There’s a story I tell hopefuls wishing to run for student government. Near the end of 2011 I was elected as chairperson of my med school’s student government. I had made big promises during my campaign and so the first thing I did was (try to) get a meeting with the CEO of our training hospital. Of course, I was told by the gatekeeper’s that a puny little med student can’t just get a meeting with the big important man so instead I had to meet with a faculty member and tell her why I wanted to meet with the CEO and she would decide if I was worthy. (RED TAPE! WOO-HOO!)
One of my big points was safety of students in hospital. I said we wanted radical changes made that would ensure better safety for students at all hours of the day. I thought it laughable that such a massive hospital in a dangerous part of the city had so few safety measures. But this was not deemed important enough. More insultingly, the faculty member did not accept it as a valid point at all. The response, and I quote this verbatim (I still have the minutes of that awful meeting) was, “We have never had any complaints about this, so we will not be putting such measures in place.”
I was fuming. For one, the fact that nobody had complained did not mean that there weren’t any problems. Our campus is notoriously apolitical, and also notorious for not heeding students’ complaints. But for another, when has the fact that something presumably had not yet happened an acceptable excuse to MEDICAL DOCTORS?! Is our maxim not that PREVENTION IS BETTER THAN CURE?!
Well, not even a year later a final year student in the exact hospital was attacked. Then all of a sudden they wanted to put in place safety measures. Not very good measures, I can attest to that.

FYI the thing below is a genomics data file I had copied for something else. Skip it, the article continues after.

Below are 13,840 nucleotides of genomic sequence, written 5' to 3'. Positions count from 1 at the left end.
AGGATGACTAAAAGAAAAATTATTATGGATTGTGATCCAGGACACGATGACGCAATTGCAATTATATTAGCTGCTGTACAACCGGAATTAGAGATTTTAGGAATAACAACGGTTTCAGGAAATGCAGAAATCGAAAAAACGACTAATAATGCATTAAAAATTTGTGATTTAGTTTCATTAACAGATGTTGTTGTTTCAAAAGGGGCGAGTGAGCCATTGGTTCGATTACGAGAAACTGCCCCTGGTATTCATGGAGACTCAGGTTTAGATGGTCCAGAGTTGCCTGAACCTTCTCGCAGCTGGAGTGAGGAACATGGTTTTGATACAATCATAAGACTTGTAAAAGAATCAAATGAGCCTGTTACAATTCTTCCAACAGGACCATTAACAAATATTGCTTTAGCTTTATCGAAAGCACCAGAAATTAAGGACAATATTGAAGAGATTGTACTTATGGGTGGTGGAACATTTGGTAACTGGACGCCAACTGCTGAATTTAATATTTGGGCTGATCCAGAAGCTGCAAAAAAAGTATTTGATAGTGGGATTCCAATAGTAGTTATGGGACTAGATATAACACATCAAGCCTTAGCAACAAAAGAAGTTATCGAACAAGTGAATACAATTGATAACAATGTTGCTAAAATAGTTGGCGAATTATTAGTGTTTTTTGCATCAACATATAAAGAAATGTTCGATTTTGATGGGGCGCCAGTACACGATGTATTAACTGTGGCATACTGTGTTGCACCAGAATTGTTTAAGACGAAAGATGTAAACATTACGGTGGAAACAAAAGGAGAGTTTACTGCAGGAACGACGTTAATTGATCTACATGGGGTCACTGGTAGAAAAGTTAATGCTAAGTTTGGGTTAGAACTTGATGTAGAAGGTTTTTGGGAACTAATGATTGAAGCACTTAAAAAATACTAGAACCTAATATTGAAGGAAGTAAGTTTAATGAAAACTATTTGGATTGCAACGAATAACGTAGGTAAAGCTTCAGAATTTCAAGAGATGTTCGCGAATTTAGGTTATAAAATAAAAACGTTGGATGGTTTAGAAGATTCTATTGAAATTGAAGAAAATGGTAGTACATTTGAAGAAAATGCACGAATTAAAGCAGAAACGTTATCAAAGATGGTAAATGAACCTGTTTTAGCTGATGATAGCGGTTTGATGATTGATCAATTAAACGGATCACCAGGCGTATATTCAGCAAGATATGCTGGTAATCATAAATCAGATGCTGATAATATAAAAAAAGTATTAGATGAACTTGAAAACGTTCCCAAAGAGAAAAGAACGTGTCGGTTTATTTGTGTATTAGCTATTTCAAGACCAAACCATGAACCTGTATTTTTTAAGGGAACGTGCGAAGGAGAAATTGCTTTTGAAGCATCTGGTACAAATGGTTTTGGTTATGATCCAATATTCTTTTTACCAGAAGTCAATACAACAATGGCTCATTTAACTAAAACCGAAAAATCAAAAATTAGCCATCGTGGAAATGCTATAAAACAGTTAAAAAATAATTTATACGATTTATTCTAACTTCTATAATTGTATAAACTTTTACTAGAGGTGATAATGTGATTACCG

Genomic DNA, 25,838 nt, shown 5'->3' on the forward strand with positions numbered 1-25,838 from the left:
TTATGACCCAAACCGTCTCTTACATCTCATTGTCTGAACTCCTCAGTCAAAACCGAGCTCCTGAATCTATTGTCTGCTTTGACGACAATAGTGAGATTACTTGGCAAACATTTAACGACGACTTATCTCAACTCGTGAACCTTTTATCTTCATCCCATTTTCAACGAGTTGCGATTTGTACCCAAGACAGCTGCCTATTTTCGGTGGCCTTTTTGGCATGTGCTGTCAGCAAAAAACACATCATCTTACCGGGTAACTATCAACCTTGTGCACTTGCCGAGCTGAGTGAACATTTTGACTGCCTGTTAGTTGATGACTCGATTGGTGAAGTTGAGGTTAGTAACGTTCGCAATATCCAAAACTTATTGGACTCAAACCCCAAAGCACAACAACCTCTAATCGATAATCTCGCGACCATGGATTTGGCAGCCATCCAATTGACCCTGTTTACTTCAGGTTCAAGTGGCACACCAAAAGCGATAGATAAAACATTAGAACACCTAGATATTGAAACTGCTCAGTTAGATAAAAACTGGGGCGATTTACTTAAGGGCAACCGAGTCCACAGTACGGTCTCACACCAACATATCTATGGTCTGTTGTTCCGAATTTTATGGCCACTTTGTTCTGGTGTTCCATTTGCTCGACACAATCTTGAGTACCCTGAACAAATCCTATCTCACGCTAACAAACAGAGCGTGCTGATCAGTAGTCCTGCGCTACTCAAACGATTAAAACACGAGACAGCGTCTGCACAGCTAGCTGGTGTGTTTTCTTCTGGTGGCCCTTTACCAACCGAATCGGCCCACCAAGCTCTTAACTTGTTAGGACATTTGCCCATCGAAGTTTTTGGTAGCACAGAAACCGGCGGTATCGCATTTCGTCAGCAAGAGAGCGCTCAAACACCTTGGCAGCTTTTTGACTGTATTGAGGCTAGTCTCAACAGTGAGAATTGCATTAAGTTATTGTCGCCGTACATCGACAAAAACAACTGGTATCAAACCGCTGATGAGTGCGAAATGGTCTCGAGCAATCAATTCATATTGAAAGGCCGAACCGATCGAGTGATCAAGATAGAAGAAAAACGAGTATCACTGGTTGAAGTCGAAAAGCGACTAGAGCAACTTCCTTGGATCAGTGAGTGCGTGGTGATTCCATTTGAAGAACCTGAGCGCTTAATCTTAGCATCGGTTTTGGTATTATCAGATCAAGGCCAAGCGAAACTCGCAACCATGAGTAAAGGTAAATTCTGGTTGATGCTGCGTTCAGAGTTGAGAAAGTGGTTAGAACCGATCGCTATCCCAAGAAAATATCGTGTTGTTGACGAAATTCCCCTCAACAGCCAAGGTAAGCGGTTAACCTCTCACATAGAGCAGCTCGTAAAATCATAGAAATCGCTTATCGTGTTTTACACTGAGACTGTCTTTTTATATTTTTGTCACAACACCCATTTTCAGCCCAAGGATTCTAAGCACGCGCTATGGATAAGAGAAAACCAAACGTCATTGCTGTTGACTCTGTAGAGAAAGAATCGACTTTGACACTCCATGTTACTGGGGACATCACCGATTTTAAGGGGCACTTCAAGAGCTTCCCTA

And recently, safety in these same hospitals has become a matter of national media coverage. Earlier this month, The Sunday Times reported about the unsafe conditions, and today Die Burger had a similar report (you’ll need Google Translate for the latter article).
And yeah. I’m PISSED OFF. I’m angry that it has taken all this time for the matter to be considered important. And I’m angry that when a “little medical student” pointed out the problem THREE YEARS AGO it wasn’t deemed important enough.
I HATE the bureaucracy in the healthcare sector and I hate that so little action is taken to make our professions safer. I hate the expectation that we will suffer in silence and be all stoic and CRAP.
I’m over it. I am just so over it. And don’t even tell me that I should go into the policy side of things and be the one to fix it because I am terrified of becoming like them.
Not being a medical field person, I can’t understand and reach to the core of your problems but I can sure say your efforts seems good. I wish everything gets fine for you.
I used to do politics for my specialty, then one day I was told that majority of the surgeons who do politics are the ones that can’t operate and need the power to make themselves feel important. I realised there was some truth in it when I started to observe that these people were more interested in their positions than listening to the ‘minions’. Politics in hospitals and medicine is the most frustrating aspect of our profession. I hear you.